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Henry Wadsworth Longfellow, ed. Poems of Places: An Anthology in 31 Volumes.
America: Vols. XXV–XXIX. 1876–79.

Southern States: Bayou Plaquemine, La.

Bayou Plaquemine

By Henry Wadsworth Longfellow (1807–1882)

(From Evangeline)

ONWARD o’er sunken sands, through a wilderness sombre with forests,

Day after day they glided adown the turbulent river;

Night after night, by their blazing fires, encamped on its borders.

Now through rushing chutes, among green islands, where plumelike

Cotton-trees nodded their shadowy crests, they swept with the current,

Then emerged into broad lagoons, where silvery sand-bars

Lay in the stream, and along the wimpling waves of their margin,

Shining with snow-white plumes, large flocks of pelicans waded.

Level the landscape grew, and along the shores of the river,

Shaded by china-trees, in the midst of luxuriant gardens,

Stood the houses of planters, with negro-cabins and dove-cots.

They were approaching the region where reigns perpetual summer,

Where through the Golden Coast, and groves of orange and citron,

Sweeps with majestic curve the river away to the eastward.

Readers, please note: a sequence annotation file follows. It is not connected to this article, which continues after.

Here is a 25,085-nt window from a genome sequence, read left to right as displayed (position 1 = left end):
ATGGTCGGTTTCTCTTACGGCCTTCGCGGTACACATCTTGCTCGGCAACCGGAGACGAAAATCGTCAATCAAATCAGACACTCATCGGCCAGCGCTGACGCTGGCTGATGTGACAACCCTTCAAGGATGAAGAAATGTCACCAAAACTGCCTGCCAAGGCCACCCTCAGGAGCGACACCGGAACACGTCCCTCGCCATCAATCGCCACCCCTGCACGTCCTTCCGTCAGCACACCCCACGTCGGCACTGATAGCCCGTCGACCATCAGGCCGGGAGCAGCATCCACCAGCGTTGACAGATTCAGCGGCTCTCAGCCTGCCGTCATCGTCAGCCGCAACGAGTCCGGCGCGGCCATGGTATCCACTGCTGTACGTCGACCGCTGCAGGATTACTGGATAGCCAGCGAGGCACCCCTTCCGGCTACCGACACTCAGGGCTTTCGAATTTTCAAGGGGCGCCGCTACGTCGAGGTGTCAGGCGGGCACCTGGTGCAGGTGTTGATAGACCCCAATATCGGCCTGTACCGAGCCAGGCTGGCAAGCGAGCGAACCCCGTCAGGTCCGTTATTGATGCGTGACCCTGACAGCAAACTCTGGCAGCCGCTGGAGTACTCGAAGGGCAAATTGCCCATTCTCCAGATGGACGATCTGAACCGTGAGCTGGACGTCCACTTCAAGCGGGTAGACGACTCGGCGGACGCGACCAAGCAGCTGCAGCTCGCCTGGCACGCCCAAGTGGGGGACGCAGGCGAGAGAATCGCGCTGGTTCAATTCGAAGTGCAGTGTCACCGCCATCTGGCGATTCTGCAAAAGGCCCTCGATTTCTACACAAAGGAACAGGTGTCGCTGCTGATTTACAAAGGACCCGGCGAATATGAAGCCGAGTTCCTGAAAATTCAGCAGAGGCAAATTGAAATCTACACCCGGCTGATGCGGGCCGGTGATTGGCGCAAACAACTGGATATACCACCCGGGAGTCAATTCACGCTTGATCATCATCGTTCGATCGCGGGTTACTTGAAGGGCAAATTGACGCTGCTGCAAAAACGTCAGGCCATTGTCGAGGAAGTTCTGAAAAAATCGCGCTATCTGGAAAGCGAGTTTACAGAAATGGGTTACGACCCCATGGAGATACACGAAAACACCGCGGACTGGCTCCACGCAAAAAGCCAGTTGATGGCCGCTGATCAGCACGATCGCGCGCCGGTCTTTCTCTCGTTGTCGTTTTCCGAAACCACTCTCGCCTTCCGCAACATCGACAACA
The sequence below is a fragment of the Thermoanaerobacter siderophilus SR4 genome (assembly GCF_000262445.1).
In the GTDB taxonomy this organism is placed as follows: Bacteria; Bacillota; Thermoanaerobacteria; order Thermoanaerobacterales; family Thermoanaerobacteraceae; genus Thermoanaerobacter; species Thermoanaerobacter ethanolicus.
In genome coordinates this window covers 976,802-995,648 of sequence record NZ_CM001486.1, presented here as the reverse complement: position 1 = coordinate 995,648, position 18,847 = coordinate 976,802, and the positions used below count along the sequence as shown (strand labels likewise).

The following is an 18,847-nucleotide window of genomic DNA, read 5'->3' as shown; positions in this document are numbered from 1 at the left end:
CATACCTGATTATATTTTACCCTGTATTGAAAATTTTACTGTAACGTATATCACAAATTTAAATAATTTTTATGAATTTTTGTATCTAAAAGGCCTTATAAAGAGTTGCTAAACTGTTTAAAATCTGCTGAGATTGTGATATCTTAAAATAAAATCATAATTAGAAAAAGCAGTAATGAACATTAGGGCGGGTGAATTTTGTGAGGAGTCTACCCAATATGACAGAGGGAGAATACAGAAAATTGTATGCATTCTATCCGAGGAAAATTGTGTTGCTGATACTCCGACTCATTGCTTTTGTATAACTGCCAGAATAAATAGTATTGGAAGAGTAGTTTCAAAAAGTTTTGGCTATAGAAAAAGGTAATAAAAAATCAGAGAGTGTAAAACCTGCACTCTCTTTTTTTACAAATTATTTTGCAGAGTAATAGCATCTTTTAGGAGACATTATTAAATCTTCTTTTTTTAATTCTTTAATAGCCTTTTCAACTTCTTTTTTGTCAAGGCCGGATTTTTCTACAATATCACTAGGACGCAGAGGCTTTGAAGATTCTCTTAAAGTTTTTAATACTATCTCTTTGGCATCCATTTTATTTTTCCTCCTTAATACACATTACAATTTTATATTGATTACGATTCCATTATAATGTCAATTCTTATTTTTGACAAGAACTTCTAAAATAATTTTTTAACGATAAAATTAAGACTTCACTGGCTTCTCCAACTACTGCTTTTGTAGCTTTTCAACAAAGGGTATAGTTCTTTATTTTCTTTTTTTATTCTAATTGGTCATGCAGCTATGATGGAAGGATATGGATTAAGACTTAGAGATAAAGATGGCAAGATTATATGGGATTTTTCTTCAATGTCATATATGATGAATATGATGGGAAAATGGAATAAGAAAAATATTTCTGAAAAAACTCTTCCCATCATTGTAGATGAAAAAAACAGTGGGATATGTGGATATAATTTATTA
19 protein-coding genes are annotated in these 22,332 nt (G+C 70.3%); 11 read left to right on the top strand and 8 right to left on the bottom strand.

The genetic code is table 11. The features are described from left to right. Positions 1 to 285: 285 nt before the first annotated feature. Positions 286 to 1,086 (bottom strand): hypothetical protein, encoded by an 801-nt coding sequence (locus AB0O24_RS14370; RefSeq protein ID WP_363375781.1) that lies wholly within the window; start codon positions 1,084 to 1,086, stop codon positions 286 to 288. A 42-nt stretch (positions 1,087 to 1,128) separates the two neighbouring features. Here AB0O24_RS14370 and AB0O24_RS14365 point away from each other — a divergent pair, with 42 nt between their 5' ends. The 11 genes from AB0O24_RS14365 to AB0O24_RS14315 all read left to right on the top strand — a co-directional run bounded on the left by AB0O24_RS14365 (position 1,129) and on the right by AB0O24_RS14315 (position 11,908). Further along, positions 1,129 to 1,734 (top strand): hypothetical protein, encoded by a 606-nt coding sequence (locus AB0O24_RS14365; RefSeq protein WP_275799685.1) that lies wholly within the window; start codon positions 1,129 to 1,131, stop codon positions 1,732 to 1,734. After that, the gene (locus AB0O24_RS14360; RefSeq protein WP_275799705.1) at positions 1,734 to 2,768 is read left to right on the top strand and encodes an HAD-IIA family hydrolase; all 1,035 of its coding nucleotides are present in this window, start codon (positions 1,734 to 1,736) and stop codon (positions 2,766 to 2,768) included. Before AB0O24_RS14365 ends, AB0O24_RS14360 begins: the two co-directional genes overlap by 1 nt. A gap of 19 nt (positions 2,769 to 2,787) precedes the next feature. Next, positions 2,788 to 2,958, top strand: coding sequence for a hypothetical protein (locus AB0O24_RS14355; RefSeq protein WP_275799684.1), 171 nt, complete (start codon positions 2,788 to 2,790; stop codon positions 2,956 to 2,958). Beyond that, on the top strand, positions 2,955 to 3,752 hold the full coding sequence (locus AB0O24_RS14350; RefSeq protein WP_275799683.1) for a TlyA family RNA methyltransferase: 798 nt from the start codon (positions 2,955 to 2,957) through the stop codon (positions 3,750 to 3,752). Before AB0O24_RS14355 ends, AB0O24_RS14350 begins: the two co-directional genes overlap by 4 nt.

They, too, swerved from their course; and, entering the Bayou of Plaquemine,

Soon were lost in a maze of sluggish and devious waters.

Which, like a network of steel, extended in every direction.

Over their heads the towering and tenebrous boughs of the cypress

Met in a dusky arch, and trailing mosses in mid-air

Waved like banners that hang on the walls of ancient cathedrals.

Deathlike the silence seemed, and unbroken, save by the herons

Home to their roosts in the cedar-trees returning at sunset,

Or by the owl, as he greeted the moon with demoniac laughter.

Lovely the moonlight was as it glanced and gleamed on the water,

Gleamed on the columns of cypress and cedar sustaining the arches,

Down through whose broken vaults it fell as through chinks in a ruin.


Then in his place, at the prow of the boat, rose one of the oarsmen,

And, as a signal sound, if others like them peradventure

Sailed on those gloomy and midnight streams, blew a blast on his bugle.

Wide through the dark colonnades and corridors leafy the blast rang,

Breaking the seal of silence, and giving tongues to the forest.

Soundless above them the banners of moss just stirred to the music.

Multitudinous echoes awoke and died in the distance,

Over the watery floor, and beneath the reverberant branches;

But not a voice replied; no answer came from the darkness;

And, when the echoes had ceased, like a sense of pain was the silence.

Then Evangeline slept; but the boatmen rowed through the midnight,

Silent at times, then singing familiar Canadian boat-songs,

Such as they sang of old on their own Acadian rivers,

While through the night were heard the mysterious sounds of the desert,

Far off,—indistinct,—as of wave or wind in the forest,

Mixed with the whoop of the crane and the roar of the grim alligator.